Accountability Courts

The Mountain Judicial Circuit Accountability Courts are programs that combine the evidence-based treatment to reduce substance use and the accountability of the court system to reduce drug-related crimes. Nationwide, Accountability Courts have over a 75% success rate in reducing recidivism for at least three years post graduation. The Mountain Judicial Circuit currently offers five Accountability Court programs: Habersham County Adult Felony Drug Court, Stephens County Adult Felony Drug Court, Rabun County Adult Felony Drug Court, Family Dependency Treatment Court (all three counties combined), and Mental Health Court (all three counties combined). Accountability Courts have a holistic model that relies on the judicial system, evidence-based therapy, and community partners for maximum effectiveness. Accountability Courts reduce the cost to the taxpayer by approximately $12,000-$15,000 per participant per year, reduce domestic violence and drug-related crime, reduce the quantity of indigent emergency room visits related to drug use, reduce drug-related deaths, and address the opioid crisis. In addition, participants contribute to the community through legal tax-paying employment, Graduate Give Back Projects, and community service.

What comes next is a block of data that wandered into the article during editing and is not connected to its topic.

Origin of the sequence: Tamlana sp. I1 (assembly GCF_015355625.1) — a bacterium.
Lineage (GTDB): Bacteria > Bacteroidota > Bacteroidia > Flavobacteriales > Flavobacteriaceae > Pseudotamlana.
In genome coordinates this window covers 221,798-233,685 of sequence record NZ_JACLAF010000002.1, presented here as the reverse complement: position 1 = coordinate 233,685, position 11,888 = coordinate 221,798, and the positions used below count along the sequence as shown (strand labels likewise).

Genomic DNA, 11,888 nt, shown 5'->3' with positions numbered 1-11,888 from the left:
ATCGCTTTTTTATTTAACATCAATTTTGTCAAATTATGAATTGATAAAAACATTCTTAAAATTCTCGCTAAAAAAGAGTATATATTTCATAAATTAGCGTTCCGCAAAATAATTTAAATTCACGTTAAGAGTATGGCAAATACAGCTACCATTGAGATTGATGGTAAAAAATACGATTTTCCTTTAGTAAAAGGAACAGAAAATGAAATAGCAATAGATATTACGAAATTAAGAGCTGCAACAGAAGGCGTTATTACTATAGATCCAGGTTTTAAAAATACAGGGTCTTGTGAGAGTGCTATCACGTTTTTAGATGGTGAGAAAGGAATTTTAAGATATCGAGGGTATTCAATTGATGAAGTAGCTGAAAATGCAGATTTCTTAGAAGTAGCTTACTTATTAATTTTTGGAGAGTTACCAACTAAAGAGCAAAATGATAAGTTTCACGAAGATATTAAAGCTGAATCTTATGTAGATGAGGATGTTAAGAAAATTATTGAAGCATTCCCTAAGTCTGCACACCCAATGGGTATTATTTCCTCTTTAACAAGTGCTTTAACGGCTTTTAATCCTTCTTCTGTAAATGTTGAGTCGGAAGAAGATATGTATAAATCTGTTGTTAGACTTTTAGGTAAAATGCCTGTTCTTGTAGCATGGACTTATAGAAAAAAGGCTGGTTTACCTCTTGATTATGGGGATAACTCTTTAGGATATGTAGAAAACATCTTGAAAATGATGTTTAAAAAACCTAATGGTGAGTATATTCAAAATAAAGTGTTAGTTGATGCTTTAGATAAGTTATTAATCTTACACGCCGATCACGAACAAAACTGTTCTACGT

Mission and Goals
The mission of the Mountain Judicial Circuit Accountability Courts is to enhance public safety through a coordinated effort of treatment and intense supervision within the judicial system by promoting abstinence, law-abiding behavior, compliance, and participation through prompt intervention. Our goal is to reduce the recidivism rate by offering the offender an alternative to incarceration and the tools to abstain from illegal activity through a combined effort of cost-effective measures that encourage the offender to become a productive and law-abiding citizen. Those who violate the program terms and are terminated from the program may face probation revocation and prison sentences.